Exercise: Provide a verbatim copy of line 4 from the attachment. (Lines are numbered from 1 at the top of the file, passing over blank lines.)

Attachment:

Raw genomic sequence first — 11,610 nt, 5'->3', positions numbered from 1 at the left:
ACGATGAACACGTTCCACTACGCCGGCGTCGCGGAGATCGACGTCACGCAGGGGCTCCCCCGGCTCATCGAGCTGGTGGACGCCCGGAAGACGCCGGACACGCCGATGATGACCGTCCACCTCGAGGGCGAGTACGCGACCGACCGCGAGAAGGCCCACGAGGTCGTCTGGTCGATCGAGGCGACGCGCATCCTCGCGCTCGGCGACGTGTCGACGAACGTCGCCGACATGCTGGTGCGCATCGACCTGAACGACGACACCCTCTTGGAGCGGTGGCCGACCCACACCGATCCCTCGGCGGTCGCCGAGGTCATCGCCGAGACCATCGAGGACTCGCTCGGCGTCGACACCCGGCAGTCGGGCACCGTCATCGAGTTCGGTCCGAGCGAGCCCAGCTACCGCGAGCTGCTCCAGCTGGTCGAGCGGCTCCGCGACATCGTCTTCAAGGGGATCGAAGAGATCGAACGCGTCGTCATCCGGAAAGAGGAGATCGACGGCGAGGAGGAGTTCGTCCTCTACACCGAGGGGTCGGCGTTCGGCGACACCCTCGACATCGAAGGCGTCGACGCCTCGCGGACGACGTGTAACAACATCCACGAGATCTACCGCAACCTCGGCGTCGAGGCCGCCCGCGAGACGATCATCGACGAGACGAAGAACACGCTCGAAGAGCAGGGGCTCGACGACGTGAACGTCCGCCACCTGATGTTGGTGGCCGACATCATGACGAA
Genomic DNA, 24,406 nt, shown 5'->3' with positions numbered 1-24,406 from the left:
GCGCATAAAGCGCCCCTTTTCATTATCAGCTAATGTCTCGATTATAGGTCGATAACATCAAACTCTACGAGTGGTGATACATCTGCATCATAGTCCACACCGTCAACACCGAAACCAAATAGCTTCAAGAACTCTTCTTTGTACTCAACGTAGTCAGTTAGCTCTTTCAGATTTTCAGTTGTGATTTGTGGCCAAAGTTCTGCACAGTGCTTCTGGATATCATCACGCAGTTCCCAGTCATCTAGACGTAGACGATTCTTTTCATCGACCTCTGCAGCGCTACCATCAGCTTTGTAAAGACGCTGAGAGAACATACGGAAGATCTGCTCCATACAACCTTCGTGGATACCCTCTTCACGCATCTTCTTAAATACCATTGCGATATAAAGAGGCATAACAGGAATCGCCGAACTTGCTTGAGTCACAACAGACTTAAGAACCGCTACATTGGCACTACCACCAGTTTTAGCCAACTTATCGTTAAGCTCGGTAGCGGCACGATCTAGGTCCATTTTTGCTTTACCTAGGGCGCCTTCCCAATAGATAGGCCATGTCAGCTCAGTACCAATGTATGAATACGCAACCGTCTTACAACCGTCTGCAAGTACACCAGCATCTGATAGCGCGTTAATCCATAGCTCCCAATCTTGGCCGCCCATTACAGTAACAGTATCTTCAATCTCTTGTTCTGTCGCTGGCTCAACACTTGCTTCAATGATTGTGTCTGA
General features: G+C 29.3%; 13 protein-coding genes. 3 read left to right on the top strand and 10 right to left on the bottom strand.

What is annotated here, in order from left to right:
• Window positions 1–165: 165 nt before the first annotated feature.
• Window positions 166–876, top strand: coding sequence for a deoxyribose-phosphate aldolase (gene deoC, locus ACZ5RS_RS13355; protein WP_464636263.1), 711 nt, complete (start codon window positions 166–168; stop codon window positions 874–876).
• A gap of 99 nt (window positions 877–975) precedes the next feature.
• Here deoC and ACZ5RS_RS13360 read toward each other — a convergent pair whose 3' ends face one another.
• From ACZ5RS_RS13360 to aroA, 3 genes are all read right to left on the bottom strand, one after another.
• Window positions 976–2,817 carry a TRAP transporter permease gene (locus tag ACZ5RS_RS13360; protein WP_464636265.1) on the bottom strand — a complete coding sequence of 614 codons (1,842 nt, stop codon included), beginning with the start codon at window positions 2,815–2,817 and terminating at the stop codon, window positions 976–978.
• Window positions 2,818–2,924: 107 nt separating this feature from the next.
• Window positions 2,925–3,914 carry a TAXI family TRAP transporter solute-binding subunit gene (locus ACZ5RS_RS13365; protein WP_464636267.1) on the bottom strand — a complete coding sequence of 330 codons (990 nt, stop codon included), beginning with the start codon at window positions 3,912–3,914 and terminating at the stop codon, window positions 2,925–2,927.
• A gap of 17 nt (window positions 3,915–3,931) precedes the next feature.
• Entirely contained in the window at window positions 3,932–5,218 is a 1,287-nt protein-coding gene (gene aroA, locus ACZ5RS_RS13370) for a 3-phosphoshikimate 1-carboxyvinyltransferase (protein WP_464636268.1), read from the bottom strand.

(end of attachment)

GCGCATAAAGCGCCCCTTTTCATTATCAGCTAATGTCTCGATTATAGGTCGATAACATCAAACTCTACGAGTGGTGATACATCTGCATCATAGTCCACACCGTCAACACCGAAACCAAATAGCTTCAAGAACTCTTCTTTGTACTCAACGTAGTCAGTTAGCTCTTTCAGATTTTCAGTTGTGATTTGTGGCCAAAGTTCTGCACAGTGCTTCTGGATATCATCACGCAGTTCCCAGTCATCTAGACGTAGACGATTCTTTTCATCGACCTCTGCAGCGCTACCATCAGCTTTGTAAAGACGCTGAGAGAACATACGGAAGATCTGCTCCATACAACCTTCGTGGATACCCTCTTCACGCATCTTCTTAAATACCATTGCGATATAAAGAGGCATAACAGGAATCGCCGAACTTGCTTGAGTCACAACAGACTTAAGAACCGCTACATTGGCACTACCACCAGTTTTAGCCAACTTATCGTTAAGCTCGGTAGCGGCACGATCTAGGTCCATTTTTGCTTTACCTAGGGCGCCTTCCCAATAGATAGGCCATGTCAGCTCAGTACCAATGTATGAATACGCAACCGTCTTACAACCGTCTGCAAGTACACCAGCATCTGATAGCGCGTTAATCCATAGCTCCCAATCTTGGCCGCCCATTACAGTAACAGTATCTTCAATCTCTTGTTCTGTCGCTGGCTCAACACTTGCTTCAATGATTGTGTCTGA